Staff Publications

Staff Publications

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    'Staff publications' is the digital repository of Wageningen University & Research

    'Staff publications' contains references to publications authored by Wageningen University staff from 1976 onward.

    Publications authored by the staff of the Research Institutes are available from 1995 onwards.

    Full text documents are added when available. The database is updated daily and currently holds about 240,000 items, of which 72,000 in open access.

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Record number 387929
Title Survival of Campylobacter and Salmonella in transport medium
Author(s) Hazeleger, W.C.; Beumer, R.R.
Source In: Abstract book 15th International Workshop on Campylobacter, Helicobacter and related organisms CHRO2009, September 2-5, Niigata, Japan. - - p. 66 - 66.
Event 15th International Workshop on Campylobacter, Helicobacter and related organisms, 2009-09-02/2009-09-05
Department(s) Food Microbiology
VLAG
Publication type Abstract in scientific journal or proceedings
Publication year 2009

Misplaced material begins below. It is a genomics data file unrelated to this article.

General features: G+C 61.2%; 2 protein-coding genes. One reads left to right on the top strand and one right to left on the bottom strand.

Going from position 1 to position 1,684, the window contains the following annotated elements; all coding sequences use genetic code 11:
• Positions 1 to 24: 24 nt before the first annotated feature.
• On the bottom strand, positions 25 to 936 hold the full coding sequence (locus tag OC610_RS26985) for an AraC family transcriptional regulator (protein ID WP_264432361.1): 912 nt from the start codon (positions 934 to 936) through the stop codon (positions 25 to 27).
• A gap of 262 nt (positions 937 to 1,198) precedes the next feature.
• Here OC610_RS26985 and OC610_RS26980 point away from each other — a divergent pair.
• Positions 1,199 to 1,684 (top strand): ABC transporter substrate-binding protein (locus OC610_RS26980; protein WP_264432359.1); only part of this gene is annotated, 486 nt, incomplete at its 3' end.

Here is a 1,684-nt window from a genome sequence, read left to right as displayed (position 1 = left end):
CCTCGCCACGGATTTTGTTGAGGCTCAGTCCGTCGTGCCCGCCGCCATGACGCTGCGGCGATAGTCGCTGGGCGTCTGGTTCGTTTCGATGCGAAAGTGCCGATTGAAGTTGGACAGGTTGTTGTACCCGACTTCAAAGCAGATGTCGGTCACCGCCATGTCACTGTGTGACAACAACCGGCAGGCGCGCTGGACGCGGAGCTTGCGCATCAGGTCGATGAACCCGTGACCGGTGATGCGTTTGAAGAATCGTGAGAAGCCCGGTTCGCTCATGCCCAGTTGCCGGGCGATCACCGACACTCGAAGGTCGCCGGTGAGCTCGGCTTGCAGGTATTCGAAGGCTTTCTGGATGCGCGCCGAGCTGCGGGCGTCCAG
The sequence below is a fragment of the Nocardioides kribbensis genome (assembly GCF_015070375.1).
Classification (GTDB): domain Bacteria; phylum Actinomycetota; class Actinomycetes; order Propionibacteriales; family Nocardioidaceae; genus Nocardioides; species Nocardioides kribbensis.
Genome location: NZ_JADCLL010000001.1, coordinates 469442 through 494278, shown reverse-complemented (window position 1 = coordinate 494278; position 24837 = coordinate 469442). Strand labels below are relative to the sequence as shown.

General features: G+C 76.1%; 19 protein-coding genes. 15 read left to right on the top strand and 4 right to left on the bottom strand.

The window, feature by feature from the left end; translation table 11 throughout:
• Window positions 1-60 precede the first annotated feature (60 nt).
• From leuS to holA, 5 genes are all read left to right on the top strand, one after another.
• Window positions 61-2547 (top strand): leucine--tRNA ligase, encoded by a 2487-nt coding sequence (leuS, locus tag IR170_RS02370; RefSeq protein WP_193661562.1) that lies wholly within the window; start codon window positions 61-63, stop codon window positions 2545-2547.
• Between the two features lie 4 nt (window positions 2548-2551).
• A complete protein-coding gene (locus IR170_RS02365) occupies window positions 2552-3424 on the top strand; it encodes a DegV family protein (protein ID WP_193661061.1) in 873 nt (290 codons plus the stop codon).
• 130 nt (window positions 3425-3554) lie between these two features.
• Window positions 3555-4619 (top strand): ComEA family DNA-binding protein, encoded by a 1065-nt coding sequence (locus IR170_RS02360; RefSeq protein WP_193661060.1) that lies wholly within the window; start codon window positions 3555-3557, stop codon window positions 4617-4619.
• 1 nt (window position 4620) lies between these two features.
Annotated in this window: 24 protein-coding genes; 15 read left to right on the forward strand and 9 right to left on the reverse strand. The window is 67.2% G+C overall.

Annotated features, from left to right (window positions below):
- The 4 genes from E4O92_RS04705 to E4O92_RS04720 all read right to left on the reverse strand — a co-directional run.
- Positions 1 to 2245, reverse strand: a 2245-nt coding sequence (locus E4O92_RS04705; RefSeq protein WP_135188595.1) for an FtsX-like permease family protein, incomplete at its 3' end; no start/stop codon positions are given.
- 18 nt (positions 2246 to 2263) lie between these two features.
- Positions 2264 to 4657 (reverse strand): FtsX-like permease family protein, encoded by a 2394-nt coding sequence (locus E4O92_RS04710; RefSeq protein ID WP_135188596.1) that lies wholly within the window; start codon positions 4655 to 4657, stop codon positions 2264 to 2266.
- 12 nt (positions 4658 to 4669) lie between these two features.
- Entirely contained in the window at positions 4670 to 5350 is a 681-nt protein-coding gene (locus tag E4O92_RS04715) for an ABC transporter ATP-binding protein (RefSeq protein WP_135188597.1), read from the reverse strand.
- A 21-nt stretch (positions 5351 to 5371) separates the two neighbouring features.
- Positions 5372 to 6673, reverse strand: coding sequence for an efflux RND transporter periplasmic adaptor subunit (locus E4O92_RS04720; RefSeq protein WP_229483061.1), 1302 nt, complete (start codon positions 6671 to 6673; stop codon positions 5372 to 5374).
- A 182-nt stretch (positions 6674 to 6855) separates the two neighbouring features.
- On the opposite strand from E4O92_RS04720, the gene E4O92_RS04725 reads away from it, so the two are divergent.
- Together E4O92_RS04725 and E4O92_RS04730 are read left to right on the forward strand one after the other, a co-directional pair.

Abstract The detection of food born pathogens in the field can be complicated, especially for Campylobacter, which is sensitive to drying and high oxygen concentrations. Besides, time for transport of the samples to the laboratory may take several hours to days. Swabs tubes are on the market, consisting of a dry swab with a specific gel medium which facilitates survival of micro-organisms during transport. In this study, the performance of transport swabs was tested with Campylobacter and Salmonella in pure cultures and artificially contaminated fecal samples of chickens and bats. Appropriate dilutions of C. jejuni, C. lari and S. livingstone were sampled (100 µl) with Transystem Amies medium (Copan Diagnostics Inc., 108.USE) transport swabs to reach inoculation levels of 105, 102, 10 and 1 CFU per transport tube. For fecal samples, similar dilutions of the pathogens were added to 10% fecal matter of chickens and bats. The tubes were examined within one hour and 1,2,3 and 7 days after storage at 7°C. Campylobacter was isolated using Bolton Broth, Preston Broth and CCDA; Salmonella was cultured on BPW, MSRV and BGA/XLD. The pathogens were simply recovered from pure culture samples, up to 7 days of storage at inoculation levels as low as 10-102 CFU/tube. Similar results were obtained with fecal matter samples except for chicken feces: due to large amounts of contaminating flora, Campylobacter could only be isolated until 3 days of storage at low contamination levels of 10 CFU/tube whereas levels normally present in contaminated chickens (=105/g), were readily detected. In conclusion, the tested transport swabs perform well and Campylobacter and Salmonella are easily isolated both in pure cultures and in fecal matter, at levels normally present in fecal samples even after 7 days of storage at 7°C.
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